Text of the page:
Vaccinations for international travel

Key points about vaccinations for international travel

  • Good planning and taking care of yourself can reduce the risks of health problems during your travel.
  • Before travel, ask your doctor if any vaccinations are needed for the areas you are travelling to.
  • Try to do this 3 months before you leave, as some vaccinations need to be done over a few weeks.
blue unaunahi tile generic
Print this page

Immunisation is also known as vaccination. Immunisation involves receiving a vaccine to help your body's immune system protect you against a disease. Read more about how your immune system works.

1. Check that you are up to date 

Check you're up-to-date with all your routine vaccines – in particular measles, hepatitis B, tetanus, pertussis (whooping cough), polio, flu and Covid. It's important to check that other people who will be travelling with you in your whānau are also up to date. Tamariki and older adults may have different requirements.

2. Get the right advice

Check exactly what's needed for the areas you're travelling to. It may be recommended to have vaccinations to protect against other diseases such as yellow fever, rabies, cholera, hepatitis A, and typhoid.

The following links give advice for travel to different parts of the world:
Safe Travel(external link) (NZ)
Fit for travel(external link) (NHS Scotland)
Centers for Disease Control and Prevention Travelers’ Health(external link) (CDC)
WHO Travel and health(external link) (World Health Organisation).

Your healthcare provider will recommend vaccinations depending on your risk. This varies according to:

  • your general health and immune system
  • where and how long you are travelling
  • the season
  • what type of activities you will be doing
  • what type of accommodation you'll be staying in.

3. Plan ahead

Allow enough time to get your vaccinations before your travel – preferably 3 months because some vaccinations only need a single dose but others may need a few doses over a few weeks to protect you. If you're short on time, some vaccines can be given closer together. You may also want to get at least the first dose of certain vaccines so you get some protection before your trip. These include hepatitis A, Japanese encephalitis, and rabies vaccines.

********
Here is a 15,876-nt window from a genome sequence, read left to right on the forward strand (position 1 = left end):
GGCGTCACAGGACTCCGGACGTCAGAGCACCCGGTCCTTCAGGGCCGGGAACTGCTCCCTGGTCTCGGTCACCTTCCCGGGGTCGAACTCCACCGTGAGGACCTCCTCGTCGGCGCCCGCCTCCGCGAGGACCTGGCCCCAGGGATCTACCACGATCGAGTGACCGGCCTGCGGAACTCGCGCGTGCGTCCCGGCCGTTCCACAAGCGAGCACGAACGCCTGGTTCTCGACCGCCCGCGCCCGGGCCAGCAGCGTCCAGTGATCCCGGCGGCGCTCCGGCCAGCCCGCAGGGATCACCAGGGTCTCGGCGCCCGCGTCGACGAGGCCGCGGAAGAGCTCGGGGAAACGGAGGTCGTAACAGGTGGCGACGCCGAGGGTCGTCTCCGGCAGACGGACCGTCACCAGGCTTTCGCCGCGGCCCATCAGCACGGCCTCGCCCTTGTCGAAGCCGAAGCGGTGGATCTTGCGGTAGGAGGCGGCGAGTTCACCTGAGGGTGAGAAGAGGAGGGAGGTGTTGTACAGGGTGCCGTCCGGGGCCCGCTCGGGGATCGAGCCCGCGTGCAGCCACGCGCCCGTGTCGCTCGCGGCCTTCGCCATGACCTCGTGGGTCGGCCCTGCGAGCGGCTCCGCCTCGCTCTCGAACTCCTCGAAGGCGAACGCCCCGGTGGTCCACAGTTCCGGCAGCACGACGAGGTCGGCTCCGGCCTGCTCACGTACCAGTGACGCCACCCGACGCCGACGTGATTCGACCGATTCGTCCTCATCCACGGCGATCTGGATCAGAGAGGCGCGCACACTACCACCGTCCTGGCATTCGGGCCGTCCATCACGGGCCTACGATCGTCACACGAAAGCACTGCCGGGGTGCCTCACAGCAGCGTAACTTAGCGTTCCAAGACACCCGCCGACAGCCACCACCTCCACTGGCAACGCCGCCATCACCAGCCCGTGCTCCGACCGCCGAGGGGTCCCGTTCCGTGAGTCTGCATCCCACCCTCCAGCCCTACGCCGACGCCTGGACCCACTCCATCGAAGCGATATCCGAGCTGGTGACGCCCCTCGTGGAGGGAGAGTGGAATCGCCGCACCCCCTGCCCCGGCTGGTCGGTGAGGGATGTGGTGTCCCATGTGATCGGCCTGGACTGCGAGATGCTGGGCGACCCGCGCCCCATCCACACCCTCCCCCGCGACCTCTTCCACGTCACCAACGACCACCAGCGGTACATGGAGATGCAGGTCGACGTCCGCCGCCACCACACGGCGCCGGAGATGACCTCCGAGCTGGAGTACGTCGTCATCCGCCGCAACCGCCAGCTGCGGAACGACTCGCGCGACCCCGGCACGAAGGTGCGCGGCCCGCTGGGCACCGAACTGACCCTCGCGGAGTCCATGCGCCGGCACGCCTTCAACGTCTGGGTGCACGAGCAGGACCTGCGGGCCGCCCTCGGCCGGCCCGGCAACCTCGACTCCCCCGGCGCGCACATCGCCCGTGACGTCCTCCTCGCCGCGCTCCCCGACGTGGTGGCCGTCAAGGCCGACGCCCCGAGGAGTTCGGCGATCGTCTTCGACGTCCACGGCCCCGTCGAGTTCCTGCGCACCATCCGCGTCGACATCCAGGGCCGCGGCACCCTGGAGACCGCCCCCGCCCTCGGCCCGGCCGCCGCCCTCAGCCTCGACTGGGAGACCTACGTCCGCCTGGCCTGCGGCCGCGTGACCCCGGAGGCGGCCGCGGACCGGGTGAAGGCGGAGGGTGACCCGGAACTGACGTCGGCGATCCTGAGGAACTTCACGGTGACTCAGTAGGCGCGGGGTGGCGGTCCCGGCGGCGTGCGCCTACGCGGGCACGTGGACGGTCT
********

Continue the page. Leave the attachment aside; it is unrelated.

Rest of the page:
Planning ahead also gives your body time to adjust to the vaccine before you leave. Read more about single and multiple dose vaccines(external link).

4. Costs of vaccines

Routine vaccinations on the National Immunisation Schedule(external link) are usually free but you will need to pay for other vaccines.  

5. Find out if you need a vaccination certificate to enter the country you're travelling to

Vaccination certificates are needed to enter some countries. For example, for some countries you need proof of vaccination against yellow fever.

Funded and unfunded vaccines can be given by your doctor, nurse, midwife and some paramedics and pharmacists who have been trained as vaccinators.

Different providers may have restrictions on what vaccinations can be given or the ages of people they can administer these to. So it’s worth checking with the provider first to see if you or your whānau can get the vaccination needed from them.

There are many different settings in which you can get a vaccination. These include medical or health centres, pharmacies, community-based clinics including marae-based clinics, mobile health clinics and mobile vaccination services.

Find a provider for travel vaccinations on the Healthpoint website(external link).

Read more about who can give vaccinations and where to get vaccinated.

Free helplines

Healthline logo

Text 1737 Helpline logo

Logo with link to Māori Pharmacists website

Credits: Healthify He Puna Waiora editorial team. Healthify is brought to you by Health Navigator Charitable Trust.

Reviewed by: Angela Lambie, Pharmacist, Auckland

Last reviewed:

Page last updated: